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I’m not sure if you can tell by my face (note: you totally can), that I was so delighted to have so much of my family there. We are all scattered all over the world, and it meant so much to have people who have known me for much longer than the five years I’ve been in England with me as I start this next phase of my life. I love my family.

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We snuck off at a couple of moments for some quality husband/wife time, which I truly recommend, and we also got some more formal shots done, which I will share with you in the next couple of days.

My biggest take-away from the wedding reception was that Mr Hello and I are so totally loved. We’re loved by each other, by our families and by our deliciously wide circle of friends. What a better way to start a marriage.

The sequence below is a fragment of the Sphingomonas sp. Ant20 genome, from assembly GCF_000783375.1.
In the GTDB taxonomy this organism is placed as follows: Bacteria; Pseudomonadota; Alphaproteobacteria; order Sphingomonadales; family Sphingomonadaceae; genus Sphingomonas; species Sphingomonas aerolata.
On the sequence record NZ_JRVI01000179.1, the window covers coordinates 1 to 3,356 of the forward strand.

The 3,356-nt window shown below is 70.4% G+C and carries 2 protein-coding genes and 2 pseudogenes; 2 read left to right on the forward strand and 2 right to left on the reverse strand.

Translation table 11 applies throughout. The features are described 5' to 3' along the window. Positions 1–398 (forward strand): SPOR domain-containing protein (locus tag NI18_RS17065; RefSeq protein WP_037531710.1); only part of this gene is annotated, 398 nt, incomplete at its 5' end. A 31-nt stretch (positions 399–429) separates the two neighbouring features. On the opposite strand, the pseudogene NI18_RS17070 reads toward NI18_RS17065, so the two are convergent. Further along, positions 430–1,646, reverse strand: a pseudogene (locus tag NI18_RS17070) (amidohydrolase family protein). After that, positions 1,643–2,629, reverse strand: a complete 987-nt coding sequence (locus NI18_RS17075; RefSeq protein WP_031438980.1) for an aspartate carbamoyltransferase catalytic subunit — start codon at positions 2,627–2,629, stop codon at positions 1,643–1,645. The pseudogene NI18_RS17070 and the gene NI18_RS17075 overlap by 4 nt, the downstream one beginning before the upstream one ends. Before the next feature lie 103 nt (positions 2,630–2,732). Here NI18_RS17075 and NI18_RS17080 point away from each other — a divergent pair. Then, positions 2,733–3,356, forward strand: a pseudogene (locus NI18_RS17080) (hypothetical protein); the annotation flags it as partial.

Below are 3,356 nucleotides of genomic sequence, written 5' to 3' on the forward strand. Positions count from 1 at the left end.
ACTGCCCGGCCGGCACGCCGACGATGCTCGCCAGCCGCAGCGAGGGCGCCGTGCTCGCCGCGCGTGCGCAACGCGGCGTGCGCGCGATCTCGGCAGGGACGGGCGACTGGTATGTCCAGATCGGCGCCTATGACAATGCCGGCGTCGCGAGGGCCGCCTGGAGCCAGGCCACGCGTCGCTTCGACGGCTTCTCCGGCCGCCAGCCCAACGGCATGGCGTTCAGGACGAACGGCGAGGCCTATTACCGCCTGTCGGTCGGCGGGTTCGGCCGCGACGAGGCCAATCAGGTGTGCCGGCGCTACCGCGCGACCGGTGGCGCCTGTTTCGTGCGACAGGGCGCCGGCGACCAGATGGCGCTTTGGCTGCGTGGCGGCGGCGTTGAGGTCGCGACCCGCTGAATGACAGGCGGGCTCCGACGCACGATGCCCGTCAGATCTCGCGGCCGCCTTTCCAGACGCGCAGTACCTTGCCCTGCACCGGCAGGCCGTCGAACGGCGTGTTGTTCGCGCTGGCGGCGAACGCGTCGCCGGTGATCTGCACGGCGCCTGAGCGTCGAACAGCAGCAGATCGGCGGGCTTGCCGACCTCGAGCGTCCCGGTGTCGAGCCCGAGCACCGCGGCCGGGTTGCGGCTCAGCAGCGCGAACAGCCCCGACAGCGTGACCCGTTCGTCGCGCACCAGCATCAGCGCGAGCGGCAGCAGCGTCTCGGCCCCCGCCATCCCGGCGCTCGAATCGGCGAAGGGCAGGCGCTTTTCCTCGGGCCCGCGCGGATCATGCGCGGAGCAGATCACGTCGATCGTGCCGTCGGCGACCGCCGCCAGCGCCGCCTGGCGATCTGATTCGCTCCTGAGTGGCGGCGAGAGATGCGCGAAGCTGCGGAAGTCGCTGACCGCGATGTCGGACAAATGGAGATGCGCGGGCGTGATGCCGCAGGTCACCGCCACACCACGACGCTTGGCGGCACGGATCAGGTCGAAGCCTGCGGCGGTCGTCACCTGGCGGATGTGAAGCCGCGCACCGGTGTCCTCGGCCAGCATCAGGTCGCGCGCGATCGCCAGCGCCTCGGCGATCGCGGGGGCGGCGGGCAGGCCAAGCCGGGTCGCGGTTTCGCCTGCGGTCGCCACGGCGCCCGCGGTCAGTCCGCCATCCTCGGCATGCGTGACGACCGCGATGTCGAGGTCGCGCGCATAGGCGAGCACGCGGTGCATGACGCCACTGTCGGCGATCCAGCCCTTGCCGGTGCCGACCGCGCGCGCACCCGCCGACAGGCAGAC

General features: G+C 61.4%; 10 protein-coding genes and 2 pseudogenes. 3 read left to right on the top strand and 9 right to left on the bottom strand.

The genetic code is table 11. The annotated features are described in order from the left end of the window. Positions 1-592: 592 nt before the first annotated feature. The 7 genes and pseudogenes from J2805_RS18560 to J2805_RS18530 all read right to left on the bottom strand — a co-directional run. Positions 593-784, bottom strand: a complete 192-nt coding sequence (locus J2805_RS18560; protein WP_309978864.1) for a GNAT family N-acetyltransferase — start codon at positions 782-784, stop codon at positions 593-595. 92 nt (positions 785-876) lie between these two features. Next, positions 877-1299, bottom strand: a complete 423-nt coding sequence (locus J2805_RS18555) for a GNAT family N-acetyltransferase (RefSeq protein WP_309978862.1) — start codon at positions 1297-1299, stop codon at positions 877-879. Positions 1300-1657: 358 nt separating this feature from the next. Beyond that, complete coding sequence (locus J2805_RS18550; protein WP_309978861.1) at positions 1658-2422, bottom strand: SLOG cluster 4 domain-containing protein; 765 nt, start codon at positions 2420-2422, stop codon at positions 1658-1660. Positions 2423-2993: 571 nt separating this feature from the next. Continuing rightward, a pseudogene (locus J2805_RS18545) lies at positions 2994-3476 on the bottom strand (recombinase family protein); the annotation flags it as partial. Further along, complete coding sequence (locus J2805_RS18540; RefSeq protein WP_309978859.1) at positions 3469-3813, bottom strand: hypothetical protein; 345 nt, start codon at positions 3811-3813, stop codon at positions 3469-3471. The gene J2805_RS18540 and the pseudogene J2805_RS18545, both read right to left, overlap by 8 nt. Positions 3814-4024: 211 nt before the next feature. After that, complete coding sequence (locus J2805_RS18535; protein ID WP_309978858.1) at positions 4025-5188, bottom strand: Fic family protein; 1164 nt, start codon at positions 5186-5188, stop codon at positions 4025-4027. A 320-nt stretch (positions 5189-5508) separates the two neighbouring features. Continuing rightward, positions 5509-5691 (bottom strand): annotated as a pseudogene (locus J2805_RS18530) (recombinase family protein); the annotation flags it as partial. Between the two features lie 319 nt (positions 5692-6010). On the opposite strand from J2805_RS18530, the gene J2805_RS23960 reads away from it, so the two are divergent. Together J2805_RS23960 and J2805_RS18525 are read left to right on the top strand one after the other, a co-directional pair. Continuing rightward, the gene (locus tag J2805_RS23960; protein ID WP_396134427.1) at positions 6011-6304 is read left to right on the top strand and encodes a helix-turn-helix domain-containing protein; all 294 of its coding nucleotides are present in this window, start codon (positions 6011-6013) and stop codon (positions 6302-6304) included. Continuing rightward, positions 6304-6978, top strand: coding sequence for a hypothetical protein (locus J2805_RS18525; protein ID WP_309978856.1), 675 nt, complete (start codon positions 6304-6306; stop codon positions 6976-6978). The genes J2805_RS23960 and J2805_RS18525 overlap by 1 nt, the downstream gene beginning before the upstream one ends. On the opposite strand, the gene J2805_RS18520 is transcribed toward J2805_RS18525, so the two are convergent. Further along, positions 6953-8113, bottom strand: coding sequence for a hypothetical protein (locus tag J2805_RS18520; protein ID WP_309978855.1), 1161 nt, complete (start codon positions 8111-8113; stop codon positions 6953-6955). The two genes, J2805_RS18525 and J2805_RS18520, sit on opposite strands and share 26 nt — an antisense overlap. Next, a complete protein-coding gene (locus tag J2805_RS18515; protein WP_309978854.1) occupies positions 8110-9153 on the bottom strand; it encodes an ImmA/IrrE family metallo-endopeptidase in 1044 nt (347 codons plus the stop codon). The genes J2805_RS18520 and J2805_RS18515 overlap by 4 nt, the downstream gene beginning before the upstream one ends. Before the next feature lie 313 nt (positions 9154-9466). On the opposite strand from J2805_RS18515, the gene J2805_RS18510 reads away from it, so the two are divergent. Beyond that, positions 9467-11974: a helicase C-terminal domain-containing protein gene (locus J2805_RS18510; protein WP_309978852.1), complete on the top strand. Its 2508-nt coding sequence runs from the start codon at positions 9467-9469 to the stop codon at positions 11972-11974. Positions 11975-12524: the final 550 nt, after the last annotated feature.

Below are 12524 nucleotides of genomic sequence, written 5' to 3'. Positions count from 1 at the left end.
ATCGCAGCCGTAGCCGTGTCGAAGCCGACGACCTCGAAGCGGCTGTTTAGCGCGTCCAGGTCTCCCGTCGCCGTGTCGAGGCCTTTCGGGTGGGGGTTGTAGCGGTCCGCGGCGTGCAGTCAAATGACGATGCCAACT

Wedding Roundup: The Ceremony

The ceremony is quite literally, the main event of the day. The bit that most people feel the most nervous about. I can honestly say in my heart of hearts, that I did not feel remotely nervous about walking down the aisle towards Mr H.

I couldn’t have been looking forward to it more. What was strange, however, and especially so given my background in drama, is that the closer the wedding drew, the less I looked forward to having ‘all eyes on me’, so to speak. Perhaps I’m getting stage fright as I age.

When at last every hair was in place and every lip and cheek rouged, my delightful bridal party and I made our way, on foot, to the Rochester Guildhall for the ceremony. We couldn’t have been more blessed with the weather!